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Philosophical Paradoxes

This course listing applies to a Spring 2010 course. To find current courses, check out the Find a Course page.

Spring 2010
Philosophy 198
2 Unit(s)

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About the Course:

Paradoxes have been troubling philosophers for millennia, and the situation is only getting worse: the 20th century saw a number of new and quite troubling paradoxes get discovered. In this course, we will look at some of the most important of these paradoxes, as well as solutions offered by some prominent contemporary philosophers. This will not only expose you to some interesting and quite challenging conceptual problems, but also to the areas of philosophy in which the paradoxes are found (logic, epistemology, ethics, metaphysics, and decision theory). Furthermore, studying paradoxes is a good way to get exposed to and develop the sorts of analytical techniques that are characteristic of philosophy.

We will be asking a variety of questions: If taking away one grain away from a heap of sand is not enough to make it not a heap, does this mean that a collection of one grain of sand is a heap? Is there a fair way of making a group decision based on the preferences of the group’s members? What are the principles that govern inductive inferences from past observations of correlations to expectations of future occurrences? If moving from point A to point B requires getting to the half-way point, and half way to the half-way point, etc, then does it follow that all motion is impossible? Does the set of all sets that do not contain themselves contain itself? And is “this sentence is false” true or false? Neither? Both? In each case, we run into a paradox—a seemingly sound argument that implies a seemingly absurd conclusion. The challenge, then, is to figure out whether the seemingly absurd conclusion is actually right, or whether our seemingly sound reasoning actually works. And as we will see, this can be quite difficult.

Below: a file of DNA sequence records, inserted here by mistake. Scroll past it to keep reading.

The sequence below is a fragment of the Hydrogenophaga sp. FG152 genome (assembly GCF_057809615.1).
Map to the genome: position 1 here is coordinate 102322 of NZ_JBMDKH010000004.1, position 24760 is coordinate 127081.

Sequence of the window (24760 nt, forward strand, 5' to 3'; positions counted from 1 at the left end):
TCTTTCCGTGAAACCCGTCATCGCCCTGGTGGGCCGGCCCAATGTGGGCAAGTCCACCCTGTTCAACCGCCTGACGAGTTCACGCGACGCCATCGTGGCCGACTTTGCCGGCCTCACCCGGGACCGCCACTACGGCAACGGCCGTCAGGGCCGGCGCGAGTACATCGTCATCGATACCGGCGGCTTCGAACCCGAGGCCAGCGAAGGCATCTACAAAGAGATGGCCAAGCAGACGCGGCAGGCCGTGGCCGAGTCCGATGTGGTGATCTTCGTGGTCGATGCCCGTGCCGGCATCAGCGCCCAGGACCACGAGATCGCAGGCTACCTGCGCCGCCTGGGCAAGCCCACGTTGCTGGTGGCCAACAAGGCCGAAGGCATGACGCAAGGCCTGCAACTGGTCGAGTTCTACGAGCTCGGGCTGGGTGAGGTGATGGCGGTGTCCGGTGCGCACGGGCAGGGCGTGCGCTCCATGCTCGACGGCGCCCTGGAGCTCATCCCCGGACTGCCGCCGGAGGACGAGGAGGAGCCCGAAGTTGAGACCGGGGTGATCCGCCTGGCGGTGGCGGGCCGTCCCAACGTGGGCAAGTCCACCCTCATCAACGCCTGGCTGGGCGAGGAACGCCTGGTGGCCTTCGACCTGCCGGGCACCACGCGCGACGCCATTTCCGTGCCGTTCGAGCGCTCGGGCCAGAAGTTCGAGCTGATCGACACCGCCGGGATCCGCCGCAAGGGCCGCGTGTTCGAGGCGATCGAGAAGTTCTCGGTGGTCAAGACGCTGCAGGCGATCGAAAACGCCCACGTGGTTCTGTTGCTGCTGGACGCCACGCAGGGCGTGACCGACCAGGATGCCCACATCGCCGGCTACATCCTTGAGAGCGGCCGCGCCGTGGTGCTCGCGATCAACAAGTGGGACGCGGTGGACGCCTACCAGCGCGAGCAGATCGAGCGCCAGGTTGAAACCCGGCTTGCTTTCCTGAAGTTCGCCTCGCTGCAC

This is not a lecture course. I will occasionally present supplementary material, but most of the course will be discussion-based. As such, it is critical for the success of the class that everyone comes prepared and motivated. Also, disagreement is encouraged (since it often leads to interesting insights), but should be polite and respectful.

The class does not presuppose any material, so students from any major should feel comfortable enrolling. The only requirement is that you should be motivated to do good philosophy, which involves reading and rereading the material, thinking about it on your own, discussing it with others, and putting thoughtful reflection into your papers.

How to Enroll:

Come to the first session on Jan 28. If we have too many people, there will be a short application. Those accepted will be notified by e-mail within 1-2 days.

Course Contact: igrubb AT berkeley.edu

Faculty Sponsor: John MacFarlane

Time & Location:

SectionFacilitatorsSizeLocationTimeStartsStatusCCNs
Section 1Ian Grubb
25279 DwinelleTh 6p-7:30p1/28started

Uploaded Files:

NameDateSizeTypeActions
Syllabus: Philosophical Paradoxes syllabus.docJan 2031kbWord Doc (Viewer)View Download

Course info last modified January 20, 2010. This page has been viewed 2566 times.

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